Cultural evolutionism is an ideology that attempts to describe and explain long-term change in human societies, insofar as those ways are socially and culturally rather than biologically acquired. The primary focus of cultural evolutionists is to view cultural change as 'evolutionary' and thus as a strictly scientific approach to culture that avoids trappings of reflexive, values-laden social sciences and humanities.
Cultural development, as distinct from cultural evolution, may be viewed as a uni-linear or multi-linear phenomenon. Uni-linear describes the change in human behaviour whereas multi-linear describes the change in separate cultures and societies. Cultural evolution, on the other hand, suggests a fuzzy line between culture and nature, as seen in notions such as multi-level selection, reciprocal altruism, "blind variation and selective retention," niche construction and what came to be known as 'Memetics,' proposed by Richard Dawkins.
Evolutionary theories that originated in natural and physical sciences have been transferred to culture and applied to involve the transmission of (particularly from generation to generation) by all non-genomic means - through the senses by example, or by instructions involving language. "Cultural evolution" therefore encompasses the generation and selection of new 'learning' by all means other than encoding in the genome. Although cultural evolution is not entirely peculiar to man (see for example: John Tyler Bonner, The Evolution of Culture in Animals (New Jersey: Princeton University Press, 1980)) it is in a highly developed form restricted to man and much tied up with the development of language and writing.
The idea that human culture changes with time is evident with the fact that human beings have become a more civilized species through history.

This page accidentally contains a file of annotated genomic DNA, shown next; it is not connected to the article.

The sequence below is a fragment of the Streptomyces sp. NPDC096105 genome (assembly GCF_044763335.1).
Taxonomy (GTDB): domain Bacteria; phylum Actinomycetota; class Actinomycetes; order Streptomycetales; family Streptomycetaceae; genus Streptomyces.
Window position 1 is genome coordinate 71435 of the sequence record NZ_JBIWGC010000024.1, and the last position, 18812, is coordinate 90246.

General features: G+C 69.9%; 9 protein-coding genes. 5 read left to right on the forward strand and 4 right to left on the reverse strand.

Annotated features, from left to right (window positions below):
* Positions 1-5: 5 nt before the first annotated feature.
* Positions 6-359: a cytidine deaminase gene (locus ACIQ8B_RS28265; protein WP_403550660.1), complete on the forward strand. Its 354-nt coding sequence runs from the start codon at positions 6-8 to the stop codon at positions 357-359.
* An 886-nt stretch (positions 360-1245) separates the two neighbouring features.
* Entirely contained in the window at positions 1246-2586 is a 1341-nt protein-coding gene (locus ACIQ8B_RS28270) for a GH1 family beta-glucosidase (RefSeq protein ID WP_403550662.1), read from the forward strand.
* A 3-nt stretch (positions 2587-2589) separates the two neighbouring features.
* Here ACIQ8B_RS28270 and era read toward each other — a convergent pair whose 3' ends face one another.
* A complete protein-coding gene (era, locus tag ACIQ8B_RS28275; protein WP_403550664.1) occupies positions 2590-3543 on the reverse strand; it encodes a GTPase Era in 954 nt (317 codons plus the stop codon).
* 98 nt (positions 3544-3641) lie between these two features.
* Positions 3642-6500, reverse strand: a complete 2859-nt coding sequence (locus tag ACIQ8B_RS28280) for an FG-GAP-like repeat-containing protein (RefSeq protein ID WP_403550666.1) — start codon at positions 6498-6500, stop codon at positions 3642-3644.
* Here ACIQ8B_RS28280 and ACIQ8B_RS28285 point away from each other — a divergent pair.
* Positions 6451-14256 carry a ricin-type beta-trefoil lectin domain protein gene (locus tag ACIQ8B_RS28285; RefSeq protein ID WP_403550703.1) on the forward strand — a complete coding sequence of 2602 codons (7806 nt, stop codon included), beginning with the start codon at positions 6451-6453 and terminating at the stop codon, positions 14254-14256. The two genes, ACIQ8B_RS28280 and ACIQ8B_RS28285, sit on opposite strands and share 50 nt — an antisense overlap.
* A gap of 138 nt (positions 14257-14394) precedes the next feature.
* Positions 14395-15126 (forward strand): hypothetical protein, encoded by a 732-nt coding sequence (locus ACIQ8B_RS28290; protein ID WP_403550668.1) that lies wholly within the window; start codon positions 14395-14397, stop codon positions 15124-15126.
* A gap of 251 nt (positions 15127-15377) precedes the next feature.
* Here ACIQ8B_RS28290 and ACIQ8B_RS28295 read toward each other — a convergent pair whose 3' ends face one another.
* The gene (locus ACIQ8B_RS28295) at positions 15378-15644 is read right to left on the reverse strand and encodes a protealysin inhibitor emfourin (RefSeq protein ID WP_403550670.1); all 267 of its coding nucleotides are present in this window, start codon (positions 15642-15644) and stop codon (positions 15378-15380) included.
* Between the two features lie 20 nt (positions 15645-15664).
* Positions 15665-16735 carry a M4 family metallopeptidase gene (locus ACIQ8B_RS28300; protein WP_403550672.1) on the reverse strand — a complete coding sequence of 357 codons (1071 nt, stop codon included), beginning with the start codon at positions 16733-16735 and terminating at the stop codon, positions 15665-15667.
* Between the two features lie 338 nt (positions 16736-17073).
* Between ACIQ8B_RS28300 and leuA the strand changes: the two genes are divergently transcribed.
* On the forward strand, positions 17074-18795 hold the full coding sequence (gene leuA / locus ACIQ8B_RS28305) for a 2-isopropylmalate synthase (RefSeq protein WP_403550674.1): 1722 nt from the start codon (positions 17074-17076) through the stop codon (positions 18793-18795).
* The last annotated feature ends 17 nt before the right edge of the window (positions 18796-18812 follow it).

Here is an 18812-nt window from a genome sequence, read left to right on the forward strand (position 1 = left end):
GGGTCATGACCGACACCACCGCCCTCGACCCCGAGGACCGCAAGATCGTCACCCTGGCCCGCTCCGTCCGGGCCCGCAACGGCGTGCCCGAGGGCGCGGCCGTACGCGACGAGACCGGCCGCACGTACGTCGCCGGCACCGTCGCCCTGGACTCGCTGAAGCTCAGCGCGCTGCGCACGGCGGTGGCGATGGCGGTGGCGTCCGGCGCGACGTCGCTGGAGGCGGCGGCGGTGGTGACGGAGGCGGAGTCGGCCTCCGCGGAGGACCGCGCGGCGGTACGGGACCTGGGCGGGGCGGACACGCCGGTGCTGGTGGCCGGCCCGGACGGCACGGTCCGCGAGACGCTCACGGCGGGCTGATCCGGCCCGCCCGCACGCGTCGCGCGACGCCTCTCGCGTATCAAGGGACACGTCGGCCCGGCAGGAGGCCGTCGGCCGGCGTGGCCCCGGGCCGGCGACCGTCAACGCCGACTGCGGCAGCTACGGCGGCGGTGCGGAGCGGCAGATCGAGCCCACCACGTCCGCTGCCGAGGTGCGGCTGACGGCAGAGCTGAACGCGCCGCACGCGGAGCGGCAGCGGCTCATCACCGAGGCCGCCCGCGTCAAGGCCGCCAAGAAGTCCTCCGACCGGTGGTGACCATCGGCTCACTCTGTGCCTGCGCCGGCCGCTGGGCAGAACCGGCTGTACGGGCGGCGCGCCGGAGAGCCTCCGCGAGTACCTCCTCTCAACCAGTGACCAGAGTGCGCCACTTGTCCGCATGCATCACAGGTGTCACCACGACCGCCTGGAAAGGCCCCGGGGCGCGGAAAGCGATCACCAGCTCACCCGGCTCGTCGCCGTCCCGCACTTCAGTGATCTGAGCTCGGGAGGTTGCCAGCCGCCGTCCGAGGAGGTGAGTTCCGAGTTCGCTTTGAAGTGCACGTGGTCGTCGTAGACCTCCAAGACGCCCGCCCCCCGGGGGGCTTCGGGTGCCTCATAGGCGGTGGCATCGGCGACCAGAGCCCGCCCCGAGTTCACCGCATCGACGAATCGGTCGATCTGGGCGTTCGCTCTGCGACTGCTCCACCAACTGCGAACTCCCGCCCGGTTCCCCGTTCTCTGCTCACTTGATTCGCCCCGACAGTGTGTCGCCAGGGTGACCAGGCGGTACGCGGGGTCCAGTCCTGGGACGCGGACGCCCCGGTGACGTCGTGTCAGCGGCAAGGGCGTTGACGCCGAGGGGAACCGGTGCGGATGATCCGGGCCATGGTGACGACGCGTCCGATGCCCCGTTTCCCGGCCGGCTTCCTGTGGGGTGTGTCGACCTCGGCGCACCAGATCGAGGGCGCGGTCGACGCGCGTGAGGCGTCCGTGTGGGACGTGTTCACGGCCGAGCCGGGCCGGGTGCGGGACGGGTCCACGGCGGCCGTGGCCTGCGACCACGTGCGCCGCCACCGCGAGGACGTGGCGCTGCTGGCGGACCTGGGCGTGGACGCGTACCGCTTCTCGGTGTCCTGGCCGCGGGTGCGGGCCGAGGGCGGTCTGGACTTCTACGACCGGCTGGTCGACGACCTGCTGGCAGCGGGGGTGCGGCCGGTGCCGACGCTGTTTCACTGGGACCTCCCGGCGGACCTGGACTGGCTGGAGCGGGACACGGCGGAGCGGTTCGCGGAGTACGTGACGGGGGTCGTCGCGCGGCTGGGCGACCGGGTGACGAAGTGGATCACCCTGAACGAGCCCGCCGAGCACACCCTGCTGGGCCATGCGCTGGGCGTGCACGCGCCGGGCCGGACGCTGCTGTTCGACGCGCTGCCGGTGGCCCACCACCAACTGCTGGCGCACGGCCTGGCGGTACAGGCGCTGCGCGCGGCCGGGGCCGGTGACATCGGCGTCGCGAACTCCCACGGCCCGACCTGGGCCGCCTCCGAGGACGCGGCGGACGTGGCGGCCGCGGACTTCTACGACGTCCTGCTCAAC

Though often used interchangeably with the terms "social evolution" and "sociocultural evolution," the term "cultural evolution" sometimes is useful for specifying a focus on long-term change. Scholars use the traditionally biological, geological or cosmological notion of 'evolution' to not in properties of a social group as such (e.g., its sheer size or location), but in the way of life–the characteristic artifacts, behaviours, and ideas–of the group. Defined this way, cultural evolutionism is not an inherently Ethnocentric ideology and need not be used mainly to focus on racial characteristics of people, as many following Darwin, as well as among his peers, did.
Today, many archaeologists, some cultural anthropologists, and even a few sociologists self-identify as cultural evolutionists; Other scholars have been proposed, by virtue of their research interests, to fit the category. For example, the international scientific research project, the Seshat: Global History Databank takes an explicitly cultural evolutionary approach to human history.
Attempts to promote biological terminology in the historical development of culture often occurred through studies of population migration. There was also been evidence explaining that cultural evolution was the result of cultural diffusion, the movement and spread of cultural patterns to another culture, which resulted in the anthropological ideology of diffusionism. The method of adoption of different cultural practices to maintain social equilibrium, is thought to have resulted in diffusion of culture with adaptive changes.
Today, the theory of cultural evolution is an (often unstated) underpinning for other, more complex explanations for cultural change, and for the most part archaeologists believe that social changes are not only driven by biology or a strict adaptation to change, but by a complex web of social, environmental, and biological factors.